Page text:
That will be a public defender office policy unique to that office. There is certainly no harm in calling and asking that question. I know some offices will assign cases based on the prosecution on a rotational basis. I know most offices will send one or two lawyers to cover all arraignments so they public defender who appears with you at arraignment may not be the lawyer assigned to your case. That should not cause you concern however, since many private attorney's get "coverage" from other lawyers for hearings like arraignments.
Calling and checking ahead of time will also send the message you are interested in your case and representation. Good luck.
I am not a WA attorney but the appointment of public defenders is always random. It may be that each time you appear there will be a different public defender there. The advantage of private counsel is that you will always have the same defense counsel and they will know your case intimately. You will also have much more communication with your private attorney and they will have significant more time to spend on your matter. Public defenders are very busy 9 to 5 employees with weekends off. We in private practice often work many more hours on our cases since our case load is light as compared to the PD. If you can afford counsel do so. Schedule a free consultation or two with local qualified Avvo criminal defense lawyers and you will be surprised at the difference and often very reasonable fees. Good Luck. Hope this helps?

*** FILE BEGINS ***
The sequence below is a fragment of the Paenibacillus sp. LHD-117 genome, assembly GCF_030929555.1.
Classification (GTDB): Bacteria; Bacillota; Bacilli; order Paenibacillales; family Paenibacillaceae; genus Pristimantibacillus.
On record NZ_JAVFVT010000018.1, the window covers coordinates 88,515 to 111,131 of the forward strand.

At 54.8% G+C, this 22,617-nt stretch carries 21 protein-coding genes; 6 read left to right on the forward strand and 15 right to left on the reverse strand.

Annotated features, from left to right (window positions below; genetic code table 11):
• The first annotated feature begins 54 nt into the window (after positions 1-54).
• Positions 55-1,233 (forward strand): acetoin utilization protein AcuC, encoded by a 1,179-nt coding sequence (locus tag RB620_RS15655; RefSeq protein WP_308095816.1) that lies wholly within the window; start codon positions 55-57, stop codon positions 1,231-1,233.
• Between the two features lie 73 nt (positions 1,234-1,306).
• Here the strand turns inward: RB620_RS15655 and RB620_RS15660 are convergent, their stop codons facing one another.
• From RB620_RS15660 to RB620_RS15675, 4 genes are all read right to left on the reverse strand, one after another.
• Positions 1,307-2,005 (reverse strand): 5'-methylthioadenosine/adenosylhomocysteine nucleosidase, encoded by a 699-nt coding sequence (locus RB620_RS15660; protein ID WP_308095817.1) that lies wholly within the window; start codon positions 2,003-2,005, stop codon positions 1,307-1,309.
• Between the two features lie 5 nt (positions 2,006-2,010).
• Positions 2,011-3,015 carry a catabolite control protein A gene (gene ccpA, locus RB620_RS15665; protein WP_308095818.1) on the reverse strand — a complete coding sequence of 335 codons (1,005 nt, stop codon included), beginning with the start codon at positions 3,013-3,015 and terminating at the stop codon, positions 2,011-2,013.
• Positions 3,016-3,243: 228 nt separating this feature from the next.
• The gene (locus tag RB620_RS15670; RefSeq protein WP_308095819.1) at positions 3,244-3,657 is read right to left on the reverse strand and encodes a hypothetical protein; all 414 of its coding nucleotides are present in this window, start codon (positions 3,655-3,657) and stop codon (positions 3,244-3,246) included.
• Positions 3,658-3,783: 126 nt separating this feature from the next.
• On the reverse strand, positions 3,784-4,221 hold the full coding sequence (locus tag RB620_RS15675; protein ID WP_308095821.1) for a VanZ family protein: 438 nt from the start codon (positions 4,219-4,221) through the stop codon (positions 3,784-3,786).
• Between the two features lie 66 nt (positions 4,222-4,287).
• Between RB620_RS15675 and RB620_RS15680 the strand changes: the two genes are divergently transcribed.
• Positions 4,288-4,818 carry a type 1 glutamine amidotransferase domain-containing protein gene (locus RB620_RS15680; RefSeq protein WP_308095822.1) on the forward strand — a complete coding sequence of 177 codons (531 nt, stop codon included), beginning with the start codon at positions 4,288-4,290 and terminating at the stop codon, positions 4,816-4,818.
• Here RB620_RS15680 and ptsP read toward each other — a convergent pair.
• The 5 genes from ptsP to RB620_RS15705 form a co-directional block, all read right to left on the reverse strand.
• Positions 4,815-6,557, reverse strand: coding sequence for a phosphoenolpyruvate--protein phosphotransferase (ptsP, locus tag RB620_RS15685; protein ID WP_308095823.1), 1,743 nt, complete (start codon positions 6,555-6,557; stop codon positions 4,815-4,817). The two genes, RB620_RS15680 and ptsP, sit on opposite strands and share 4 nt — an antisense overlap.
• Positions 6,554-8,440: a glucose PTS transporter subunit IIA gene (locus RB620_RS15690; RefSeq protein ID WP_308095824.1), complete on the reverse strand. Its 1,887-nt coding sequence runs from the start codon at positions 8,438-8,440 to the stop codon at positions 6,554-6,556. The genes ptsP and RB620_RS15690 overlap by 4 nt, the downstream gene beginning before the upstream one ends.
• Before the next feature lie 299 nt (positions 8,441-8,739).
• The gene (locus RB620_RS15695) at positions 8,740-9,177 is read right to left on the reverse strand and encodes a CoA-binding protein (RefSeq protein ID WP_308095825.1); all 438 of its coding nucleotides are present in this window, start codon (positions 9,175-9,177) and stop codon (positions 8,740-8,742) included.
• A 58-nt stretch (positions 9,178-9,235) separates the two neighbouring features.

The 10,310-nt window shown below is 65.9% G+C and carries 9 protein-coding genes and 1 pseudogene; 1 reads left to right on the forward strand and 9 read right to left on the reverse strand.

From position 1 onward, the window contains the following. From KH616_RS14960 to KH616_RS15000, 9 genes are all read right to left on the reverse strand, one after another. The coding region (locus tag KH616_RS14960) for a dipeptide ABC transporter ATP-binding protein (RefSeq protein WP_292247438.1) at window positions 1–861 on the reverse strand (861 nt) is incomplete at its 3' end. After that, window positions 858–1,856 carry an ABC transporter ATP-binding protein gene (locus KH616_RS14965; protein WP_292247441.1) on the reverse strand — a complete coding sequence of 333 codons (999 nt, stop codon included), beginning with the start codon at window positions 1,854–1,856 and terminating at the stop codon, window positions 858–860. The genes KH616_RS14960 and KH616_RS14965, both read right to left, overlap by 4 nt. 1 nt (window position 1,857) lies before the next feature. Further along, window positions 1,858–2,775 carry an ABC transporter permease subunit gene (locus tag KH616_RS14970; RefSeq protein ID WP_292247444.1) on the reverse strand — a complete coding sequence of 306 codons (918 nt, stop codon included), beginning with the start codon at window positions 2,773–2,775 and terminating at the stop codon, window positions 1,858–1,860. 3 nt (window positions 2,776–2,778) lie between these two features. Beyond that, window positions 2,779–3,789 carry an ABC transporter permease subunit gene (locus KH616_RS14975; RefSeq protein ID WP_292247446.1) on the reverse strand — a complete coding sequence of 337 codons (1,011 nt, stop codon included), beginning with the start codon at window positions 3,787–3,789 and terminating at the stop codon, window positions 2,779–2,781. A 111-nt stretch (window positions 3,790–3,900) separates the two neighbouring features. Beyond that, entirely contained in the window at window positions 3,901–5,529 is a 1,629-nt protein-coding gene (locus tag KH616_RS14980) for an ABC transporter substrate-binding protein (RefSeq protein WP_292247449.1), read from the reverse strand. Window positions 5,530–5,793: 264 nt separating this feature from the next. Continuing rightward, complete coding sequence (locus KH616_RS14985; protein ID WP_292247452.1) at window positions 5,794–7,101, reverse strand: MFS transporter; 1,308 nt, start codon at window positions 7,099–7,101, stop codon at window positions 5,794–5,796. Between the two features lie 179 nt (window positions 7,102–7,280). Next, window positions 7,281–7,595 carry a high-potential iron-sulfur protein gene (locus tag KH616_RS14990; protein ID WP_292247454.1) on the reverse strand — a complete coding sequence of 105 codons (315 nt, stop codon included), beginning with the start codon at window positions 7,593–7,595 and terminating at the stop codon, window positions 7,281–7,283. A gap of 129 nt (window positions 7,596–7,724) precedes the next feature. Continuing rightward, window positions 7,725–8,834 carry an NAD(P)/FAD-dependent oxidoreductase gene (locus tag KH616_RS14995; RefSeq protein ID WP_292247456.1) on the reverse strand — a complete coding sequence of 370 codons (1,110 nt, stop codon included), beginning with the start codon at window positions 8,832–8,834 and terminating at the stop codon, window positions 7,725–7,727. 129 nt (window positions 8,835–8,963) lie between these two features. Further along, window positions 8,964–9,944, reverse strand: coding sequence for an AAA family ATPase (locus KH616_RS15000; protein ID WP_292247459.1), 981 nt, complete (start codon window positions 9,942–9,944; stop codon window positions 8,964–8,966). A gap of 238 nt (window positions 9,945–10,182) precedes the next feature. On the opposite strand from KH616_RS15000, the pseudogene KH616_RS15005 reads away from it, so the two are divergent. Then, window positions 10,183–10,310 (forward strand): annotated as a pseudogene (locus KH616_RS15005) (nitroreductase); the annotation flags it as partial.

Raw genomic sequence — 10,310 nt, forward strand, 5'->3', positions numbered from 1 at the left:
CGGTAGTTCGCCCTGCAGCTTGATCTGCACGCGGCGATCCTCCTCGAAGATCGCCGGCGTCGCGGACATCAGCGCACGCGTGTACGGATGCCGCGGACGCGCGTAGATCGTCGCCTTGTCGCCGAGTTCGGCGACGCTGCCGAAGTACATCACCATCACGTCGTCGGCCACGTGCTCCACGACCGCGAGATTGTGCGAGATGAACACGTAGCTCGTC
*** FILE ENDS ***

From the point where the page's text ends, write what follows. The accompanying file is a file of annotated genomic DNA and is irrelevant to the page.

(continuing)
I agree that each office has its own policy. You deserve to have someone with significant experience for a serious case. Make sure that you let the office know how important this is to you. The squeaky wheel gets the grease.
The response I have provided is general in nature, and does not create an attorney-client relationship. My practice is based in Rhode Island, and the law and practice in other states or jurisdictions may be different.
First divided by felony or misdemeanor, then usually by courtroom and/or case type, then random between attorneys assigned to the courtroom or case type.
Ms. Campbell is correct, usually the first divisional cut is by type of case felony or misdemeanor. After that it becomes voodoo magic so to speak. I have dealt with some PD offices that divided cases by alphabet using the last name of the defendant, others by subdivision of the type of case; i.e DV and juvenile cases sometimes have special PD's assigned to them. Like my fellow colleagues have stated, it comes down to specific procedure of that particular PD's office.
I want to point out that, although I know nothing about your case, if you can possibly afford it, hiring private counsel it is usually better. Don't interpret this to mean that the Public Defender's are not good attorneys, nothing could be farther from the truth. They are great attorney's doing a tough job and I appreciate them all, but it is that they usually have heavy caseloads. Which means lots of other defendant's, just like you, competing for their limited amount of time.
Your case is critical to you and the one thing you get with private counsel is their devoted time and attention to your case and your individual needs. That is part of what you are paying for. Also don't assume just because you get a Public Defender it is always completely free. Sometimes you are ordered to pay a reduced fee to offset the cost of the Public Defender. All the best with your case.